Coiling & Storing Rope

Coiling - Wrap 2 H

Here are a few ways to coil and/or store your ropes.

This is by no means an exhaustive list; there are *many* others… 🙂

See the Picture & Text sections below for some pros and cons of the various options.

Storage - Chain Stitch H

If you have the space and privacy, consider just hanging your rope over a dowel rod.

You will only want to do this if you have a rod that is a little wider so that you don’t kink your rope too sharply.

For the ropes I use every day, I hang them in my closet just like this!

Storage - Hanging

If you don’t want to hang your rope, it is useful to keep it in convenient bundles, called “hanks”. 

One of the more useful ways to do this is in a Figure-8 pattern. By doing this, the hank will be less likely to become tangled. 

This technique is good for coiling rope for short/mid-term storage or for travel. 

For longer-term storage

If you will be storing your rope for more than a week or two, do one more thing…  This helps protect the bight and is better if you are going to store your ropes for a longer time.

When you are ready to use your rope…

This approach is very stable; however, I personally don’t often use it.  If you leave your rope stored in this way for a while, it tends to be a bit kinky when undone.  ::Pauses for the obvious joke::   I prefer my ropes to be straight, so I don’t use this for long-term storage.

That said, this can be a good choice when you need to wash your ropes.  Put it into a loose chain stitch and throw it into a laundry bag.  This will allow the water and soap better access than the above options would.

Uncoiling & Use

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  1. I’ve tried lots of ways to store rope but never loved any style I used and would sometimes not even bother properly storing them right away… Like laundry on the floor next to a hamper, so sad… I even tried some ways based on rocking climbing and various styles they use (Which are better suited to 70 and 80 meter lengths of 9-10mm ropes, unfortunately).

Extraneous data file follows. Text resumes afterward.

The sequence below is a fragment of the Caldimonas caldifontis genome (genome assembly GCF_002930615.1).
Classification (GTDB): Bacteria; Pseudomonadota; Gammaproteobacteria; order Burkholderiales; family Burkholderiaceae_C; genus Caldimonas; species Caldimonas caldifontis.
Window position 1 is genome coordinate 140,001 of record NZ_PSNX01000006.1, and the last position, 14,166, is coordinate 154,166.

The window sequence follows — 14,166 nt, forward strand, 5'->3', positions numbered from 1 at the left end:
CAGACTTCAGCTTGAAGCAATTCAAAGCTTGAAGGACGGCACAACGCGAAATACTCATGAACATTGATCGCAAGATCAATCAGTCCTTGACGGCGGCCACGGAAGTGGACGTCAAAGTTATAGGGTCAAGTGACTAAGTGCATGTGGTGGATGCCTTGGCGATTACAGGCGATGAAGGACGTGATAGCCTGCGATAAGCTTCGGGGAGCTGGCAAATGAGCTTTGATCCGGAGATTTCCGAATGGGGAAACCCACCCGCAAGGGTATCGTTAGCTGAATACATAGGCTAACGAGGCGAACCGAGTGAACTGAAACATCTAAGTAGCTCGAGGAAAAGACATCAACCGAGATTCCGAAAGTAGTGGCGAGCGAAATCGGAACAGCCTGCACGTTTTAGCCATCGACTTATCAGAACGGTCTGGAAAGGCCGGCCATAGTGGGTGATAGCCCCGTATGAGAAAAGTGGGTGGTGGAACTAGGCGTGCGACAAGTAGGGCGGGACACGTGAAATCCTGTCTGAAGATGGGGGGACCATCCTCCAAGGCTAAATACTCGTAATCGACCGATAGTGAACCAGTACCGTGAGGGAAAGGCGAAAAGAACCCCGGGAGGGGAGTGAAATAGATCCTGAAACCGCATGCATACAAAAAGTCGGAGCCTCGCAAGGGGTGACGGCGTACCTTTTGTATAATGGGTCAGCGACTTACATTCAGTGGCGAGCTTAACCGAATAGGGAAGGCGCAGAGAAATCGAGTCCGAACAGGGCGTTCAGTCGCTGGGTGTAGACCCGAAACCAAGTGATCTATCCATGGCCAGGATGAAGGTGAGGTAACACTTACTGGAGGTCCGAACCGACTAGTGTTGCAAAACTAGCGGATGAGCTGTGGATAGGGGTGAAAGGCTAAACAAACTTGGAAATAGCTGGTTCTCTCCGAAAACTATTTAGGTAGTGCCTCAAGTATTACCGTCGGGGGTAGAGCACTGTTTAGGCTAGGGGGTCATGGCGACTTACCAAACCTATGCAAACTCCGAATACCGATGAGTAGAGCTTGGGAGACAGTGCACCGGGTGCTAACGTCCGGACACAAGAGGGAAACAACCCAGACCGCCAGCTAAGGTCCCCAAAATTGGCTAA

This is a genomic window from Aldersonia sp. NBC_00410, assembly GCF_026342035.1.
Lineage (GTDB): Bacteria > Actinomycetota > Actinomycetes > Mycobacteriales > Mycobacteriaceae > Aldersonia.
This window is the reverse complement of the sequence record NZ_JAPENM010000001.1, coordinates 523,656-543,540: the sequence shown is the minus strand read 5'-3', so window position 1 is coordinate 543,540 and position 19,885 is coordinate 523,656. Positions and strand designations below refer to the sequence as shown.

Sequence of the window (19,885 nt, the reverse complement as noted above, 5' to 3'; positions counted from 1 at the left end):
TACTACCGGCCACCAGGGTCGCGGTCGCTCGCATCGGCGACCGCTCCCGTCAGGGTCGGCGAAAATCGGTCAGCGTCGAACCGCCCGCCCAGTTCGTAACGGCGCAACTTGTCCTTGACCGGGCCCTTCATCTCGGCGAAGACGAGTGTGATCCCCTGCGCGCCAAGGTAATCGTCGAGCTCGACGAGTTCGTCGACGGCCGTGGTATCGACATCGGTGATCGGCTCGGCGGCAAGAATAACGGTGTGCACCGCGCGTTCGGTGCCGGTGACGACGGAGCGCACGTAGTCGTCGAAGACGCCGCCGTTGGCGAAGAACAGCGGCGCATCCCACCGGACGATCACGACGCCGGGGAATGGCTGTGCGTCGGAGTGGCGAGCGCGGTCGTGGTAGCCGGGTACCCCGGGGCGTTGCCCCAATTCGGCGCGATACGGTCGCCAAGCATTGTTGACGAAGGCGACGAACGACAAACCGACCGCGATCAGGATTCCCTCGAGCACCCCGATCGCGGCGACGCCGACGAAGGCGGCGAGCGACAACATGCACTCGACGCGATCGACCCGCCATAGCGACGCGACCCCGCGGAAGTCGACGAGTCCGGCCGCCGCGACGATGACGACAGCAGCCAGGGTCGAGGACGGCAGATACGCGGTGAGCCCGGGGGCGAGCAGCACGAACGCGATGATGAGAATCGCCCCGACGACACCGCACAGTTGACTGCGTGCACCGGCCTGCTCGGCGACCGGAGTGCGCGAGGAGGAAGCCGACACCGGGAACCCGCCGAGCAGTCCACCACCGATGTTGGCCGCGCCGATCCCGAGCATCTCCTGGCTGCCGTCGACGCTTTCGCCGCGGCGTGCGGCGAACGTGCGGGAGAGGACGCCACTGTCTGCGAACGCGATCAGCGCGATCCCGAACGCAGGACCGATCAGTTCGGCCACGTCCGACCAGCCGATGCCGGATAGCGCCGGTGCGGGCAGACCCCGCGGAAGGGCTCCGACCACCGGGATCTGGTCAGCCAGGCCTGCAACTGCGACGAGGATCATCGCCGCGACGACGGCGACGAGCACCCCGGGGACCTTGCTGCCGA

Finally though I discovered a way I really like and it hasn’t failed to keep the ropes put away yet because it’s just so fast, simple, and clean. So, what you do, based on your preference of starting with the tail or bite end, (I prefer starting with the bite even if it means I open my rope back up by holding the tails and throwing the bite side out and then have to “chase” is down and switch the rope around).

    So hold the rope out in front of you pulling it through your hands and forming 22-24 inch long coils or bends of the rope until you have just enough rope left to do a simple coil wrap somewhere around the middle and then just pull it taunt through itself and the last wrap you make.

    No need to mess with trying to make 10, 12, or 20 bends of rope only 8-10 inches long and then trying to keep them clean and wrap them up too.

    I picked this up from marie.sauvage on one of her insta vids.

    Oh I also like wrapping and finishing from Bite to tails too because I can flake it as I coil and it’s a little more wear on the rope where you do your storage wrap and the ends of rope aren’t where you put a lot of regular load, use, and wear and tear. Versus the bite side though where you know a lot more regular use is happening so hopefully by using the tail side to finish you are spreading that stress out.

    1. Very cool! Thank you for sharing that with us! And good thought about the wear on the bight end, I’ll have to give that some thought…

  2. The biggest problem I’ve had with the chain stitch is my rope ends up holding a twist/self coil after a while making tie harder during a scene.

    1. Agreed. The only time I use that technique is when I am washing my rope. (Then I dry it under tension to make it straight again). That said, some people really like that technique.

  3. I do like chain stitching. Clip a carabiner through all your rope bights and then hang them. 🙂

  4. Hi, very useful stuff!
    I would like to see here also a bit about washing the ropes and general rope maintenance.


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